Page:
Over the past several years it has been well documented that the hormones found within the body, and subsequently activated during puberty to control a women’s menstrual cycle, can play an important role in breast cancer.
In fact about 70% of breast cancers are sensitive to the hormones estrogen and progesterone. Cancerous tumors have a switch called a hormone receptor which can essentially be “turned on” by both estrogen and progesterone to accelerate the growth of cancer cells.
If you have been diagnosed with breast cancer, your doctor will run a series of tests which may include a biopsy to determine if your tumor has hormone receptors. Your doctor may use the terms hormone-receptor positive, ER-positive or PR-positive.
If your tumor is very advanced, your doctor will repeat testing to both monitor the cancer and to ensure that the correct treatment protocol is being used to effectively treat the disease regardless of the stage.
How Does Hormone Receptor Positive Breast Cancer Differ from Other Types?
When compared with other types of breast cancer, hormone-receptor-positive breast cancer has a tendency to:
• Grow at a slower rate
• Respond positively to hormone therapy
Fine Needle Aspiration & Core Needle Biopsy to Test for Hormone Receptors
If your cancer is advanced, your doctor will remove a small section of tumor for biopsy. This can be done using a procedure called aspiration where a very fine needle is used to remove cells from the infected tissue or a small section of cancerous tissue may be removed (biopsied) during surgery. Lab tests will indicate if the sample taken has hormone receptors.
Estrogen, Progesterone & Hormone Receptor Positive & Negative Cancers
Cancer cells may test positive for estrogen receptors which your doctor may refer to as ER-positive or ER+ cancers. Progesterone receptors are referred to as PR- or PR+ cancers.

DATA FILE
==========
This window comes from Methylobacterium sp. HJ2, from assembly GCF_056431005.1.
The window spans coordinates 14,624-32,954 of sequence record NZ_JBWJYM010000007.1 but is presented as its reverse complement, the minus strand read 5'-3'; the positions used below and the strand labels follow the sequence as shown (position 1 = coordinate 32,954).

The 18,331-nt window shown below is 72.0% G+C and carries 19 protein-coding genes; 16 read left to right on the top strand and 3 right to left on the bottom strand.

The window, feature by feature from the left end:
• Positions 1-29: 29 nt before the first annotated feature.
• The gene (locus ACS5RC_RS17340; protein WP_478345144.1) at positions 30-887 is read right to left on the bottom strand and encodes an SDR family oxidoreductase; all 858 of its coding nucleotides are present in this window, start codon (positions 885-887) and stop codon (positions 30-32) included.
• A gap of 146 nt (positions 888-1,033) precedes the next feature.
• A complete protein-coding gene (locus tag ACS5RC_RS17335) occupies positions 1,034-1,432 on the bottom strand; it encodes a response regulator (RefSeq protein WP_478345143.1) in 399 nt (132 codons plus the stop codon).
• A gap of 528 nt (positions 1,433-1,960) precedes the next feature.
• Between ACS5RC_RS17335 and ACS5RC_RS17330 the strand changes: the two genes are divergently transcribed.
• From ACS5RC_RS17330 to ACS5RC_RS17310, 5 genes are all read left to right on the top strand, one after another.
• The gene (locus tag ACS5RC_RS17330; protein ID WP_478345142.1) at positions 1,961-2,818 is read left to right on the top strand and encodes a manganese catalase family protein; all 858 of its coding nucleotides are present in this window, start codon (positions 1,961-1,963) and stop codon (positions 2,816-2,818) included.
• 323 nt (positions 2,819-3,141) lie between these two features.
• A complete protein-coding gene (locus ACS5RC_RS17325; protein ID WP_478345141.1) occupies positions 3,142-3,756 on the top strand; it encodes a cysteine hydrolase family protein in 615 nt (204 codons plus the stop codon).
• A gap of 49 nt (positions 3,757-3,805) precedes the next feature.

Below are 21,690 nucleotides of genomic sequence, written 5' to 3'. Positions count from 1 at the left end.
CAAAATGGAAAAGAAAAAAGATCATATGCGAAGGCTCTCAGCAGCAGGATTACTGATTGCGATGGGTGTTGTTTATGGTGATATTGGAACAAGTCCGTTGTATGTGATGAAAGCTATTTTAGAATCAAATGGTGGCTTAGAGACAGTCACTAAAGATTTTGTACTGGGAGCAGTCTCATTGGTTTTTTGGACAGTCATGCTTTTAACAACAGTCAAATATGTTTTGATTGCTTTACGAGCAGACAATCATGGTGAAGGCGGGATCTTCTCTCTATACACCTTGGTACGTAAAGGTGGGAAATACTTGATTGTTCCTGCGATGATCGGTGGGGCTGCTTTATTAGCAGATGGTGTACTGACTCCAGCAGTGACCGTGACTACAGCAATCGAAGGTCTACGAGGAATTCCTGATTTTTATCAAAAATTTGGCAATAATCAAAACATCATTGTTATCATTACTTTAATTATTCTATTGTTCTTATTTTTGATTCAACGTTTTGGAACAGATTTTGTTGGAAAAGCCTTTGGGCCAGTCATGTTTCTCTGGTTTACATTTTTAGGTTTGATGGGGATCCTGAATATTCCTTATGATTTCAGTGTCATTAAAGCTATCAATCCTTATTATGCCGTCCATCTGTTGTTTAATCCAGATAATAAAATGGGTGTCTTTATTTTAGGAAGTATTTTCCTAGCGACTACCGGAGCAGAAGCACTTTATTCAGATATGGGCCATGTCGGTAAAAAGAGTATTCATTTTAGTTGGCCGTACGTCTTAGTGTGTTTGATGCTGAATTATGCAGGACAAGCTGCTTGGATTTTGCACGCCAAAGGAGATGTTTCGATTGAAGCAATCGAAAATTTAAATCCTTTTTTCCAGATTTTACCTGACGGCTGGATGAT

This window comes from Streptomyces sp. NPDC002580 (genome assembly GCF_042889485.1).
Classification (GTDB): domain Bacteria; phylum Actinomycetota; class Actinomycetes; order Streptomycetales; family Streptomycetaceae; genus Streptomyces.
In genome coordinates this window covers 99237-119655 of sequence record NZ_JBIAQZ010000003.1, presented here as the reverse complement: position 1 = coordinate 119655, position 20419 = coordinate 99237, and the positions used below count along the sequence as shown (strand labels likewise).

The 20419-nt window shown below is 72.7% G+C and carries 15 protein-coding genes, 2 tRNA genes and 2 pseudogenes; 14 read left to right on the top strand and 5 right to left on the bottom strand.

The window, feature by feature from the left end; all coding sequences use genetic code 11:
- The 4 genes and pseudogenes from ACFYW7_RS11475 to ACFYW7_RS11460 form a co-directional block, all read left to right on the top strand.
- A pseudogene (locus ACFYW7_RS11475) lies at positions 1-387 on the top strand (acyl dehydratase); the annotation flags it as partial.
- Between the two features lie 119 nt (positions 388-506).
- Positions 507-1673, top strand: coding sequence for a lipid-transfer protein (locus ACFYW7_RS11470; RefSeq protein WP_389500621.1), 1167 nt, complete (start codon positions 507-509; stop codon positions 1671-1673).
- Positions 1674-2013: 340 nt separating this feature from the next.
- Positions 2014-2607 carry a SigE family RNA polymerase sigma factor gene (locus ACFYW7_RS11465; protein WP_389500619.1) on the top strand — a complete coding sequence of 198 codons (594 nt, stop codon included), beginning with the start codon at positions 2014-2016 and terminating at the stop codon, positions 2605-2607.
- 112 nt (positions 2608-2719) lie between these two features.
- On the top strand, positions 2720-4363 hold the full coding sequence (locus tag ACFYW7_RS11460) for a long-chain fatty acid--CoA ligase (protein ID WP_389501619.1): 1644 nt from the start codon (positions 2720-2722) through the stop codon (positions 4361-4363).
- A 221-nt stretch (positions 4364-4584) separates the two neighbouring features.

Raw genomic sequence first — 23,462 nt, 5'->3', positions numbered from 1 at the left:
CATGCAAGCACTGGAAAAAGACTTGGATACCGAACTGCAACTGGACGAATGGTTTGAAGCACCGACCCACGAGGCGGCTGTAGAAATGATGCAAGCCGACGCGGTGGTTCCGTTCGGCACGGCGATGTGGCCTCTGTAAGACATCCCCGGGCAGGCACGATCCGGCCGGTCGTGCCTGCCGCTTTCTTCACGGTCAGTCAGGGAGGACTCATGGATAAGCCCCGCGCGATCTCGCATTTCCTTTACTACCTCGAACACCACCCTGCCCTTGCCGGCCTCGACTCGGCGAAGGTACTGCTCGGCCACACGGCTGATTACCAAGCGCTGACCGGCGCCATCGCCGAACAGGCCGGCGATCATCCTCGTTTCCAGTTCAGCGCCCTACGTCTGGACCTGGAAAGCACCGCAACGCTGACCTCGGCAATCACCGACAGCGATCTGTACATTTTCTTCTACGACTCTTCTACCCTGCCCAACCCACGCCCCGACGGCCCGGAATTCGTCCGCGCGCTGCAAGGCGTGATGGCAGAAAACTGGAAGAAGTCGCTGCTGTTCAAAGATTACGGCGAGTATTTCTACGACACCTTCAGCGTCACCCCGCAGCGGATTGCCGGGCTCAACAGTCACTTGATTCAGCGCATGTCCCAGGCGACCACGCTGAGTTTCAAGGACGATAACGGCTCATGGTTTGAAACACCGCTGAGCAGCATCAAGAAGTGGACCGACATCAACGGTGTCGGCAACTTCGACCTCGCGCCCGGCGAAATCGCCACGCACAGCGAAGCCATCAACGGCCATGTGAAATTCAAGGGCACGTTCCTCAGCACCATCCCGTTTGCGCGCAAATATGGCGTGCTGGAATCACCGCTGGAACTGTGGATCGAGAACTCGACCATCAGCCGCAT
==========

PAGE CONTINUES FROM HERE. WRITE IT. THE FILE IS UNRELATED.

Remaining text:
If your cells test positive for both estrogen and progesterone receptors your doctor will use the term hormone-responsive HR+ to describe them. If your sample tests negative for both estrogen and progesterone receptors, your doctor will refer to your result as being hormone negative or HR-.
Hormone Receptor Tests Results, Allred Score & Cancer Treatment Options
Your available treatment options will depend on the results of your test. Your test results will indicate if your cancer is positive meaning it is sensitive to hormones or negative, meaning your cancer is not sensitive to hormones.
Your test results will also include a percentage out of 100 cells that have hormone receptors. For example 0% means that none of the cells have receptors while 100% means that all of the cells have them. Your results will also include an “allred score” numbered between 0 and 8.
This test indicates how many cells are HR-positive along with how well the cells appear in the lab test (intensity). Your doctor will explain the results to you in detail along with any changes he or she decides to make in treatment options.
HR, ER or PR Positive Breast Cancer
If your breast cancer is found to be HR positive, your doctor may prescribe medication as part of your treatment protocol. The medications will target a certain type of hormone produced by your body while others may block the effect of hormones within the breast tissue or other parts of the body where the cancer may have spread.
As a general rule of thumb, the more positive receptors that you have and the higher the intensity, the more likely that hormone treatments will work for your specific case. If your cancer only tests positive to either estrogen (ER-positive) or progesterone (PR-positive) but does not test positive for both, your cancer may still respond to hormone treatments.
If your cancer is both estrogen and progesterone negative, hormone therapy is unlikely to have an effect. Your doctor will discuss the treatment options available to you and which are best for your individual case.
3D Mammograms & Ultrasounds to Detect Breast Cancer Early in Athens-Oconee, Watkinsville & Eagles Landing, Stockbridge, Georgia
Early detection of breast cancer is the key to a successful treatment program. For more information regarding 2D/3D digital mammography and 3D whole breast ultrasounds, contact the knowledgeable and experienced professionals at Women’s Imaging Specialists today.